So on the one hand this is a triumph for open science, and self-correction in scholarship. The irony being that any dishonesty that led to publication in a high-impact journal, also attracted people with the desire and smarts to check if what was reported holds up. But the tragedy is the circumstances that led the junior author of the original study, himself a graduate student at the time, to do what he did. No statement from him is available at this point, as far as I’m aware.

The original: When contact changes minds: An experiment on transmission of support for gay equality

The accusations and retraction request: Irregularities in LaCour (2014)

Sampling error’s more dangerous friend

CROSSAs the UK election results roll in, one of the big shocks is the discrepancy between the pre-election polls and the results. All the pollsters agreed that it would be incredibly close, and they were all wrong. What gives?

Some essential psych 101 concepts come in useful here. Polls rely on sampling – the basic idea being that you don’t have to ask everyone to get a rough idea of how things are going to go. How rough that idea is depends on how many you ask. This is the issue of sampling error. We understand sampling error – you can estimate it, so as well as reducing this error by taking larger samples there are also principled ways of working out when you’ve asked enough people to get a reliable estimate (which is why polls of a country with a population of 70 million can still be accurate with samples in the thousands).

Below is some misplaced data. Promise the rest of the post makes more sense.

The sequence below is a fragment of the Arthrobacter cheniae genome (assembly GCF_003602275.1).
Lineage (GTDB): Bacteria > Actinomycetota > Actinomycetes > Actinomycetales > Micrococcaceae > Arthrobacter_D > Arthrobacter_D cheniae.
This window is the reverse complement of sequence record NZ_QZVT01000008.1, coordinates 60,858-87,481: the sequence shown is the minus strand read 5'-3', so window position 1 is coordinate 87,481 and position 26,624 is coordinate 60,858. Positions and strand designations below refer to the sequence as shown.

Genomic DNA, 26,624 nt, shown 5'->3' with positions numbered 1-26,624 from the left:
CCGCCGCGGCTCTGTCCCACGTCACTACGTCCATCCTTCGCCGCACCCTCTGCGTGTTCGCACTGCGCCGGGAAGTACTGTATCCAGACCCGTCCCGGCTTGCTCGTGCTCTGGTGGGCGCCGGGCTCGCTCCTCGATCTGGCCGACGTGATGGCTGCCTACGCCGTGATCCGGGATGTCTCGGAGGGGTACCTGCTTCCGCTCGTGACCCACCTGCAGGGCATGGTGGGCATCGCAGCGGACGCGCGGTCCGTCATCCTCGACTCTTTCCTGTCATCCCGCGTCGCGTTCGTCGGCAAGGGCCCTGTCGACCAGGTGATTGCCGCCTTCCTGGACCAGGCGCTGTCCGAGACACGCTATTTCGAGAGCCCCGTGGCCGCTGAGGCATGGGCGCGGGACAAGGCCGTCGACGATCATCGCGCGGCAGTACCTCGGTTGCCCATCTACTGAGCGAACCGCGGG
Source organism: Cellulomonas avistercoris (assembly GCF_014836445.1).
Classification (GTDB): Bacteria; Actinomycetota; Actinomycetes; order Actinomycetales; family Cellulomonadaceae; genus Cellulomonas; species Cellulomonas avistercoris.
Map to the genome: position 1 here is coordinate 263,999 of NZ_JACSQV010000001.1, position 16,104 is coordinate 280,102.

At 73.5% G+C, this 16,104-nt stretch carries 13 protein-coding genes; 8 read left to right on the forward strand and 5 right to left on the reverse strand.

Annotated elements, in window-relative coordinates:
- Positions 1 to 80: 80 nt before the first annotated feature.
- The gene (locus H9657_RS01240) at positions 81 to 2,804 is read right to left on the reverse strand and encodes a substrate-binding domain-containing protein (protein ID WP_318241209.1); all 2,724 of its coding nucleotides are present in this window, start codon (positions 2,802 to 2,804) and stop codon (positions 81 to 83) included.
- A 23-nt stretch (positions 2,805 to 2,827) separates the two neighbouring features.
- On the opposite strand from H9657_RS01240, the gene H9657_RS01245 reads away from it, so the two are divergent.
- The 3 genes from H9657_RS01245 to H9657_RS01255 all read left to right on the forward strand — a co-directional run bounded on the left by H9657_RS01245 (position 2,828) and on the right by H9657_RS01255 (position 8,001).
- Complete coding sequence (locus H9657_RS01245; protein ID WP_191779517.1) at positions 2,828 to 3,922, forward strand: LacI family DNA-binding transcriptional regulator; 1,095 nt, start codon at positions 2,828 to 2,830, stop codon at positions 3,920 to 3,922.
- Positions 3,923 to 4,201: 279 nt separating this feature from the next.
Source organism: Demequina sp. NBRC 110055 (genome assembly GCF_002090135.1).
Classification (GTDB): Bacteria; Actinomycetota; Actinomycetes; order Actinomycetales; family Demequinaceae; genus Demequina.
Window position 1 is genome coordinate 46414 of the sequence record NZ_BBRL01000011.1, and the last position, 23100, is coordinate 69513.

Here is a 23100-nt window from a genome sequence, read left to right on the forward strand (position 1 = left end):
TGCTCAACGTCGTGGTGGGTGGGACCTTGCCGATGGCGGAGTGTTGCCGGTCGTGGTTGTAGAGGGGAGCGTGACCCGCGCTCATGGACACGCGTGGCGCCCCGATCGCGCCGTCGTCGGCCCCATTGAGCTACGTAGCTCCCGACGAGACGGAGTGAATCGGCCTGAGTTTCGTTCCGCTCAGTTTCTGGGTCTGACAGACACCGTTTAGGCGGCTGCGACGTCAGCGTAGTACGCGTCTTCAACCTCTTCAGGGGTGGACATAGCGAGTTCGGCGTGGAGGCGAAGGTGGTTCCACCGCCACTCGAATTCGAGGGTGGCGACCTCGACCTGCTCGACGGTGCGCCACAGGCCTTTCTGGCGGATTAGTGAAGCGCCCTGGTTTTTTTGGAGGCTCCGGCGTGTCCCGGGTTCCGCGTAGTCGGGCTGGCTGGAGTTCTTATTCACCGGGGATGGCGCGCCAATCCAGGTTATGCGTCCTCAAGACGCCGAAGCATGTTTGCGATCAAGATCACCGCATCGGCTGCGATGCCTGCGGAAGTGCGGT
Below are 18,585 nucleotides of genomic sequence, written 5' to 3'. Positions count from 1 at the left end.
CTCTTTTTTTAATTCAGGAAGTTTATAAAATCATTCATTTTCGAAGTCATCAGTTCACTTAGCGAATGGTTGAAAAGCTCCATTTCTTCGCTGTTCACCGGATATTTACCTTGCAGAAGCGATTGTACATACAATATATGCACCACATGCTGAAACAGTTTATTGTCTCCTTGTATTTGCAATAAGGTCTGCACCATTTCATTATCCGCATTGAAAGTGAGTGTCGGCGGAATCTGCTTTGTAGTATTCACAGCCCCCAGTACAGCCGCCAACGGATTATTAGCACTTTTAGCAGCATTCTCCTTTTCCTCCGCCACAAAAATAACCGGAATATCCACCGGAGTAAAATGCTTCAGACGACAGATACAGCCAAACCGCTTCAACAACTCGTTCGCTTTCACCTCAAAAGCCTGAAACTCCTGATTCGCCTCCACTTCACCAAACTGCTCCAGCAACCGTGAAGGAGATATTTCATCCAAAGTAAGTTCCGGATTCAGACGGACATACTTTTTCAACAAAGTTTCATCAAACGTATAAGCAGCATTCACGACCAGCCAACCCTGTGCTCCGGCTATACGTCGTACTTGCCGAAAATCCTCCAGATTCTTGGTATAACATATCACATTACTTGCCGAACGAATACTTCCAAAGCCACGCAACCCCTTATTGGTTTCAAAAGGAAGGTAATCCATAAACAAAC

But, as Tim Harford points out in in this excellent article on sampling problems big data, with every sample there are two sources of unreliability. Sampling error, as I’ve mentioned, but also sampling bias.

sampling error has a far more dangerous friend: sampling bias. Sampling error is when a randomly chosen sample doesn’t reflect the underlying population purely by chance; sampling bias is when the sample isn’t randomly chosen at all.